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CSIS Commentary
How Much Have the Chinese Actually Taken?
Special Contribution
By James Andrew Lewis
US President Donald Trump with Chinese President Xi Jinping

US President Donald Trump plans to announce at least $50 billion worth of tariffs and other penalties on China for its theft of intellectual property (IP), technology, and trade secrets. The administration says this theft has cost the U.S. economy billions of dollars in revenue and thousands of jobs. These assertions of loss are correct.

Until recently, the United States probably lost between $20 billion and $30 billion annually from Chinese cyber espionage. This does not count the losses from traditional espionage (e.g., using agents). The cumulative cost may reach $600 billion, since this kind of espionage has been going on for more than two decades.

Any estimate has to take into account that some stolen IP cannot be turned into products, making the loss in these instances zero. In other cases, however, the victim company suffers revenue losses for years to come. Chinese companies are getting an illegal “subsidy”; they can spend less on R&D, since they can access U.S. research. The range of Chinese economic espionage, from simple household goods like wooden furniture and house paint to the most advanced high-tech products, is part of the explanation for China’s rapid growth.

Cyber espionage accounts for a majority (but not all) of IP theft. To summarize how we arrived at this figure, the United States lost roughly $100 billion annually to cyber crime in the decade before the Barack Obama–Xi Jinping agreement renouncing commercial cyber espionage. Roughly a third of this was due to IP theft (the other two-thirds reflect losses from financial crime and recovery costs). China accounts for a majority of economic cyber espionage against the United States (perhaps three-quarters of the losses are from Chinese spying).

For some companies, the cost of Chinese IP theft can be fatal (when combined with other business problems). There is also an effect on employment. Research by the International Trade Administration and the European Union found that that $1 billion in exports created roughly 6,000 jobs. Chinese IP theft reduced U.S. exports, meaning the United States could have lost thousands of jobs annually. “Lost” is an inaccurate term, since the “net” employment loss can be smaller if workers displaced by IP theft find other jobs. But these new positions can pay less, since IP theft can shift employment away from high-paying jobs.

China has sought to acquire U.S. technology by any means, licit or illicit, since Deng Xiaoping opened China to the West. Espionage and theft were part of this, but so were forced technology transfers or mandatory joint ventures as a condition for doing business in China. China’s development in automotive, aircraft, information technology, high-speed trains, and defense industries all benefitted from espionage. Many U.S. companies yielded to these forced transfers, calculating that the immediate benefit of access to China’s market outweighs the eventual loss. After 30 years, those chickens have come home to roost.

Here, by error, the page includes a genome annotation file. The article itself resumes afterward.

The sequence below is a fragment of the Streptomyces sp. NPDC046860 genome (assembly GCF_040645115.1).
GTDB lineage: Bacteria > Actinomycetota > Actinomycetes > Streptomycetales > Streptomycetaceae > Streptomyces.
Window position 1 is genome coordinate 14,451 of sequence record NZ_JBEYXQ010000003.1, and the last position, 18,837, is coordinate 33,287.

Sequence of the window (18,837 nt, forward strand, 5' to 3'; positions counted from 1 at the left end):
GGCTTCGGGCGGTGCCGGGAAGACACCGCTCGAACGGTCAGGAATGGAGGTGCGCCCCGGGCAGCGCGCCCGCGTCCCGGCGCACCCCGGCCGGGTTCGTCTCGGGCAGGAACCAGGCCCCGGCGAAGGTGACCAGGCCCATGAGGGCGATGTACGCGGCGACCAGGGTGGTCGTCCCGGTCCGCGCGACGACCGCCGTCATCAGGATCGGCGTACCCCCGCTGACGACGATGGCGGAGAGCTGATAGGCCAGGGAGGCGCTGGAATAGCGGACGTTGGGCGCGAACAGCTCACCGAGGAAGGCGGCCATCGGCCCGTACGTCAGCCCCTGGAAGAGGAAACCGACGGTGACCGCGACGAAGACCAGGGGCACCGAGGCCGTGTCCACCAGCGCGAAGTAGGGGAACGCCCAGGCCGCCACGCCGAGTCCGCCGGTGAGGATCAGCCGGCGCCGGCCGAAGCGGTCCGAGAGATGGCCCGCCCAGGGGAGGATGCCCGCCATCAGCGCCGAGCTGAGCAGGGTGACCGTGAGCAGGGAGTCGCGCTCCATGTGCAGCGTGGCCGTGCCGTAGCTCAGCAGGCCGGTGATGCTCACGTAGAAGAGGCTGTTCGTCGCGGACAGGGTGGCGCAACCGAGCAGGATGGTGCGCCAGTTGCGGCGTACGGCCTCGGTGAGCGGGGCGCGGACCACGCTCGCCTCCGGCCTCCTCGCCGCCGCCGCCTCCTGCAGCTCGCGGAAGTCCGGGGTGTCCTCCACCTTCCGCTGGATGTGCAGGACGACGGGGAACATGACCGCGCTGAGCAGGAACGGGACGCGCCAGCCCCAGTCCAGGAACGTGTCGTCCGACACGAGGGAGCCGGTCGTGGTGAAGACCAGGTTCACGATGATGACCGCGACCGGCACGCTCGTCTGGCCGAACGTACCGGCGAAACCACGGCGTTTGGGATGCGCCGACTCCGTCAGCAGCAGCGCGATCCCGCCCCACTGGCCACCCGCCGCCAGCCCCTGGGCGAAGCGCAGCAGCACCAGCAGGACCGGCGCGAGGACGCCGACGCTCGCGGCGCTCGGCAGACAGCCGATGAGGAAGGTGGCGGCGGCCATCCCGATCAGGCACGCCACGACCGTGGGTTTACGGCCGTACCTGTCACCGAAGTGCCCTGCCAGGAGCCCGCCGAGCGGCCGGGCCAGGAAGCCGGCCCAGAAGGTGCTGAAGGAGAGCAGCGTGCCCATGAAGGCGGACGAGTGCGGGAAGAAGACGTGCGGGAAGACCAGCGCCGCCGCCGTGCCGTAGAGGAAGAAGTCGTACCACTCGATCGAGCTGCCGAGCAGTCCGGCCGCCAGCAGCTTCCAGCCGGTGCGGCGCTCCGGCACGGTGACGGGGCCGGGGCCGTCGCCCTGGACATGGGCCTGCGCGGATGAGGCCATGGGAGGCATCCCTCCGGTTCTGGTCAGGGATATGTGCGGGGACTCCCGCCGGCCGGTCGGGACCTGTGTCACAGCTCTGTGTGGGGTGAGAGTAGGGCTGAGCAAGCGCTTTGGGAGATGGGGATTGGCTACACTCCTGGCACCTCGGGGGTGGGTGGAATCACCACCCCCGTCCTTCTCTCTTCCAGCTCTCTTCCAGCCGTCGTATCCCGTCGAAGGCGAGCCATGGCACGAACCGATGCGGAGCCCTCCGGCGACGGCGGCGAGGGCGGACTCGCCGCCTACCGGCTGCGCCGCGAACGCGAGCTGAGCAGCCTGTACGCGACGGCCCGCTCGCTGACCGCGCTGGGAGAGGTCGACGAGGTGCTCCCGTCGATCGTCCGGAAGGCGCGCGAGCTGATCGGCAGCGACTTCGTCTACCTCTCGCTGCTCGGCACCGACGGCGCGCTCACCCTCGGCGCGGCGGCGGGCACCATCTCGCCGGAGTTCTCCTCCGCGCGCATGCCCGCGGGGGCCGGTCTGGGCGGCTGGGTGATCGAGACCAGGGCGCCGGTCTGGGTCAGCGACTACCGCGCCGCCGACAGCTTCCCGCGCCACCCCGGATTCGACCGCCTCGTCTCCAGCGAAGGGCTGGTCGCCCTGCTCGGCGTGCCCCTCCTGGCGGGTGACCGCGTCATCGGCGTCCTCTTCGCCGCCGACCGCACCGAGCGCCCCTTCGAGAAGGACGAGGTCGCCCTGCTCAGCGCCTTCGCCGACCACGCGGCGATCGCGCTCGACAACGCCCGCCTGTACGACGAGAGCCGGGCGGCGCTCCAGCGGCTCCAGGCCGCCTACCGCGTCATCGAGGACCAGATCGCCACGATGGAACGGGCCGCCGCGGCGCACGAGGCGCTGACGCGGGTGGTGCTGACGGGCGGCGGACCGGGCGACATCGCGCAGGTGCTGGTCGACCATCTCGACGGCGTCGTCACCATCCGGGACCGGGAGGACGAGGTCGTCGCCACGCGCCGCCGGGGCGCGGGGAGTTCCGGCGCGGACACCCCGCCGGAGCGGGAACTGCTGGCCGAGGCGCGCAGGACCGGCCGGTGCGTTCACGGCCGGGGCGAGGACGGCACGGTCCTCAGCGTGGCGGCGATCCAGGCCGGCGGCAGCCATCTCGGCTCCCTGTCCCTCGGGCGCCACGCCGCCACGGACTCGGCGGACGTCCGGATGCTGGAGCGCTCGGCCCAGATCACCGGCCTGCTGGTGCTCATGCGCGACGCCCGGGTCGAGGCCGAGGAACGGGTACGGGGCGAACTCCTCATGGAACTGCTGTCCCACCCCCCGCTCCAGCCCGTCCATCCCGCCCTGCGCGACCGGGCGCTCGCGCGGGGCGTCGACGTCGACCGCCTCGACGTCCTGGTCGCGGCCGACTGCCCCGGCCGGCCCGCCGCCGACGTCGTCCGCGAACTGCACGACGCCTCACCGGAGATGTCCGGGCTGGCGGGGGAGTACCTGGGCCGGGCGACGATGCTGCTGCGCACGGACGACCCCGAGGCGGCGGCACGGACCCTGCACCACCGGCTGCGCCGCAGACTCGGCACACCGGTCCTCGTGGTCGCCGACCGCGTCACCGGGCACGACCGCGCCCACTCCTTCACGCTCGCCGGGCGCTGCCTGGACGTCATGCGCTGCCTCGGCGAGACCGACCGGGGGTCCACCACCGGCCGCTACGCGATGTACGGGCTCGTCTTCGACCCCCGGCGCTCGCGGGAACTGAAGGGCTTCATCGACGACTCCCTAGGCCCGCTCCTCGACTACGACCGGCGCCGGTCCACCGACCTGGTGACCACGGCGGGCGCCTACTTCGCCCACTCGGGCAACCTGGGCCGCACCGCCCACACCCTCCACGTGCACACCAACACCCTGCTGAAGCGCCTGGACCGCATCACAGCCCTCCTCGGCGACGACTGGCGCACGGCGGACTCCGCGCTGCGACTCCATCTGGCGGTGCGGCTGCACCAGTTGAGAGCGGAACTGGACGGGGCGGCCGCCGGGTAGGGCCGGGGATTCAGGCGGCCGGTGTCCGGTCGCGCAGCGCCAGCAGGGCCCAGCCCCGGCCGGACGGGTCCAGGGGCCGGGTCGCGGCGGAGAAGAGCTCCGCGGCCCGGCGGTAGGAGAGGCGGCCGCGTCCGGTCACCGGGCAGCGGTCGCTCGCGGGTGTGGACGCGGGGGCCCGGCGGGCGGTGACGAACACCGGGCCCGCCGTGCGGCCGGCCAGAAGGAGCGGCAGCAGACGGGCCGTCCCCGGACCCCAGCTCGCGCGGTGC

Companies also calculated that they could shield their most valuable technologies and that the technologies would have moved to a new generation by the time the Chinese were able to enter the market. These strategies were partially successful, but they worked better when China was less developed. Now that it is the second-largest economy in the world, what was tolerable before is no longer acceptable.

Sometimes you hear the arguments that the United States stole technology in the nineteenth century when it was growing and that China is only doing the same. But these arguments are feeble, and those who make them are feebleminded. In the nineteenth century, it was possible to steal a book, but with digital technologies, you can steal the entire library. The United States was a net contributor to the world stock of knowledge in the nineteenth century, and its innovations spread to other countries, given the absence of international IP protections. In the nineteenth century, countries recognized that inadequate protection for IP hurt global economic growth and disincentivized innovation (people invest less in innovation when their work can simply be stolen). In response, they created a series of agreements to protect IP and trade in the international market. China routinely ignores these agreements, subsidizing its own growth at the cost of global innovation. China has become a country that can innovate, but it is unwilling to give up the crutch of economic espionage and will never do so unless it is pressed.

We can take issue with the style of this administration in confronting China (a more astute strategy would not begin by alienating key allies), and we can worry that it has not thought carefully about how to deal with the inevitable Chinese retaliation or how to construct a path for China and the United States to come to a new accord on trade. China will not change its behavior absent external pressure, and pushing back against the constant drain from Chinese IP theft is long overdue.

The above writer, James Andrew Lewis, is a senior vice president at the Center for Strategic and International Studies in Washington, D.C. He can be contacted at jalewis@csis.org



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